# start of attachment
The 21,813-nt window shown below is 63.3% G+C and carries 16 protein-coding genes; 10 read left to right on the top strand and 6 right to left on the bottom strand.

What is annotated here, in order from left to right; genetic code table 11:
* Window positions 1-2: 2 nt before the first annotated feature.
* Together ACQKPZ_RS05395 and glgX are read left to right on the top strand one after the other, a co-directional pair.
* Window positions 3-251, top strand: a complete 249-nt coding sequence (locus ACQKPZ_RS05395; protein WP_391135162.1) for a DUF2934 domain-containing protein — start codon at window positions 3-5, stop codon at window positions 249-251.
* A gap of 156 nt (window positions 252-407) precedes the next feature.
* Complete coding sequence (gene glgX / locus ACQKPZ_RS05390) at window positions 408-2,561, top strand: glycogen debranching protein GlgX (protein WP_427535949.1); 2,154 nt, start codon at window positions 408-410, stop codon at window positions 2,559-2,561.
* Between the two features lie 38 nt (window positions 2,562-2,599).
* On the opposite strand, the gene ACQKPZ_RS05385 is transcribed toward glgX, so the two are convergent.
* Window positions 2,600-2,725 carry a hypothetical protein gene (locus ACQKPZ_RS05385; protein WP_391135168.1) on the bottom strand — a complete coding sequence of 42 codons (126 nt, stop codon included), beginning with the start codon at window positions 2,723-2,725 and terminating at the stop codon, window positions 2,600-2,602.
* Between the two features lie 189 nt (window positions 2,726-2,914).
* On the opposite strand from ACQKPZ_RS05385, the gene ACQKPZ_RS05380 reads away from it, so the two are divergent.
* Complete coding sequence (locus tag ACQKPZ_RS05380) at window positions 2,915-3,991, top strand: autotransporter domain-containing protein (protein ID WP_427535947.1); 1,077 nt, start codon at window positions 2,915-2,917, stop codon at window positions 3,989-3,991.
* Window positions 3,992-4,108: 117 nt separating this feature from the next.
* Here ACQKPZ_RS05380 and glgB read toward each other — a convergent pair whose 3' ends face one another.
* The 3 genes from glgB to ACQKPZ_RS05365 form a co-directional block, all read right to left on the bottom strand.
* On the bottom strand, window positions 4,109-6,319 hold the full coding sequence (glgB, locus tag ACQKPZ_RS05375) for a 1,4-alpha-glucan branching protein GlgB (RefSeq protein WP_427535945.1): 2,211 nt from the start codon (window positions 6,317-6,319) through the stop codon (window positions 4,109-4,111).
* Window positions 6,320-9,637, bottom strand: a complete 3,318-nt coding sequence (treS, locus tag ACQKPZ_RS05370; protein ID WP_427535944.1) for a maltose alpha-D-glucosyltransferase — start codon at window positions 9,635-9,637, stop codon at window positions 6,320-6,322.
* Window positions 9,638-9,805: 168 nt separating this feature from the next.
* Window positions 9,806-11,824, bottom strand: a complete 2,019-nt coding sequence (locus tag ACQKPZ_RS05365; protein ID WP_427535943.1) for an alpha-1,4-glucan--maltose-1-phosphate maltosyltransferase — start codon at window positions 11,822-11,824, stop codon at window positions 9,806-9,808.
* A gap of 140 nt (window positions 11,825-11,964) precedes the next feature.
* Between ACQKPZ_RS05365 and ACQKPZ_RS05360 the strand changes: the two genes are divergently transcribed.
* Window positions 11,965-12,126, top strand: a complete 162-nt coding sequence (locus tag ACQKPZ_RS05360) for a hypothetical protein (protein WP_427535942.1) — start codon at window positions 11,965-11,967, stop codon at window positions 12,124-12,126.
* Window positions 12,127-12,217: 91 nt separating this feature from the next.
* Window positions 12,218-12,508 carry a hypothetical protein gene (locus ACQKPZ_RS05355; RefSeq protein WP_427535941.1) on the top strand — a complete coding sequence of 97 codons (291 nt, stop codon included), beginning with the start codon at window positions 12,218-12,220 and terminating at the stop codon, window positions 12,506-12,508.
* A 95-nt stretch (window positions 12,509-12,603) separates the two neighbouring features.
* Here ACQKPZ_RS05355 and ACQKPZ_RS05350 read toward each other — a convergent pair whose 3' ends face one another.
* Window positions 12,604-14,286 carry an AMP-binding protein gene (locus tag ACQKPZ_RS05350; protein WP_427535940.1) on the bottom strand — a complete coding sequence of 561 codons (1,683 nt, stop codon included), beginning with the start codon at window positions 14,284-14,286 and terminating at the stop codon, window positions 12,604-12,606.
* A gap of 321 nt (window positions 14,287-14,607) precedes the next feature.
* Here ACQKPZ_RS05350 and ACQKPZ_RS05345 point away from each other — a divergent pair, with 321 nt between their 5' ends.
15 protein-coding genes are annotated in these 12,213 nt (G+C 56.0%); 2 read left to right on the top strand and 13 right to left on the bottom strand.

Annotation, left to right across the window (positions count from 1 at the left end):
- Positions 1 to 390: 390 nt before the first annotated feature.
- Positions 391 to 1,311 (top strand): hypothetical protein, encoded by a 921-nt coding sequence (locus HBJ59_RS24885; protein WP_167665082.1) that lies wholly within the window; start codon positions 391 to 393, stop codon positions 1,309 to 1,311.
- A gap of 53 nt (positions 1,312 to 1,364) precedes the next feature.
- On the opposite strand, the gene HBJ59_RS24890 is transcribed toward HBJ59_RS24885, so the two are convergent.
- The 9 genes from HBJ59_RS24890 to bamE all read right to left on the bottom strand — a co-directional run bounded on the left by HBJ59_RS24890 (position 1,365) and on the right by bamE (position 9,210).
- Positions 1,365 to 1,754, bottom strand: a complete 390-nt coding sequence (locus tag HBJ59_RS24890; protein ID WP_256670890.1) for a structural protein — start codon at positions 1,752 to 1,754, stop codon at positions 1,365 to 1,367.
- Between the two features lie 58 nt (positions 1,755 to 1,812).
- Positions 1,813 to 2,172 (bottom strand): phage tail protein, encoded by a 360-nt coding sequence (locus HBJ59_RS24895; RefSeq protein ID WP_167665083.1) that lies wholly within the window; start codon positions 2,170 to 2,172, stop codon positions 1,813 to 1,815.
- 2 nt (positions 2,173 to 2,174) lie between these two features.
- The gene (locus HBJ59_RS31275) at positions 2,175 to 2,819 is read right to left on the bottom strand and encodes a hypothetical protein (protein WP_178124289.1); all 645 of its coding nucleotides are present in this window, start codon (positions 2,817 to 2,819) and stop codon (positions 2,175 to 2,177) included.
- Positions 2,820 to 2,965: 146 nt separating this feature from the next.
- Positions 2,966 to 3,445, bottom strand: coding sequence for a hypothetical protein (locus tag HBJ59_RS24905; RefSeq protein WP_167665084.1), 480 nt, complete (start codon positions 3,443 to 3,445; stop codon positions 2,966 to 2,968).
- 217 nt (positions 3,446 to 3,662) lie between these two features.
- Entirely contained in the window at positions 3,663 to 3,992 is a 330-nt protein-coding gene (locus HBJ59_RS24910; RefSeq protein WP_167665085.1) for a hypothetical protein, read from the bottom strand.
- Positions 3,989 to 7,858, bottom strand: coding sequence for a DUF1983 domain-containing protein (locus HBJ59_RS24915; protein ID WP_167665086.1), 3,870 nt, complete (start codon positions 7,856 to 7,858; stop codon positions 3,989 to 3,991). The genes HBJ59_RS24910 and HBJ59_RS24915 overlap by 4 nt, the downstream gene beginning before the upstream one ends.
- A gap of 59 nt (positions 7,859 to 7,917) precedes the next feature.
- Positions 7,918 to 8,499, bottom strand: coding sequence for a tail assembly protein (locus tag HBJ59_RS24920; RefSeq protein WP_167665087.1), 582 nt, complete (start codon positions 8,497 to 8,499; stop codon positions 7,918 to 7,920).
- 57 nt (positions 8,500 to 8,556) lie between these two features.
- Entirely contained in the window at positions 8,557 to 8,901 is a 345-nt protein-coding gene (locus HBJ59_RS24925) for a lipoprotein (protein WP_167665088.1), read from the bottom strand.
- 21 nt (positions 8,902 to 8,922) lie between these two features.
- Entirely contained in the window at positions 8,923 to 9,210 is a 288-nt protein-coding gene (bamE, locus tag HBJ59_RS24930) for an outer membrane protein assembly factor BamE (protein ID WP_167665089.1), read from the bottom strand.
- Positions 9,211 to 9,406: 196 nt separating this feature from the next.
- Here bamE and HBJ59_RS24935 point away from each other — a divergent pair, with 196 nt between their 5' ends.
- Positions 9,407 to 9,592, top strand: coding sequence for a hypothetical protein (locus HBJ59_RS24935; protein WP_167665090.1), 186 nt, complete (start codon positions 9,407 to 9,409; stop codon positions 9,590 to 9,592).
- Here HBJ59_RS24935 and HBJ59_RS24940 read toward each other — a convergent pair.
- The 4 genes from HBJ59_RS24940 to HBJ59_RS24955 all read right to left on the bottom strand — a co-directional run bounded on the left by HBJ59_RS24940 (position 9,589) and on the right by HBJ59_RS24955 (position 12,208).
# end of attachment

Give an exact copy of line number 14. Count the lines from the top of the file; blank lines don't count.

* Window positions 3,992-4,108: 117 nt separating this feature from the next.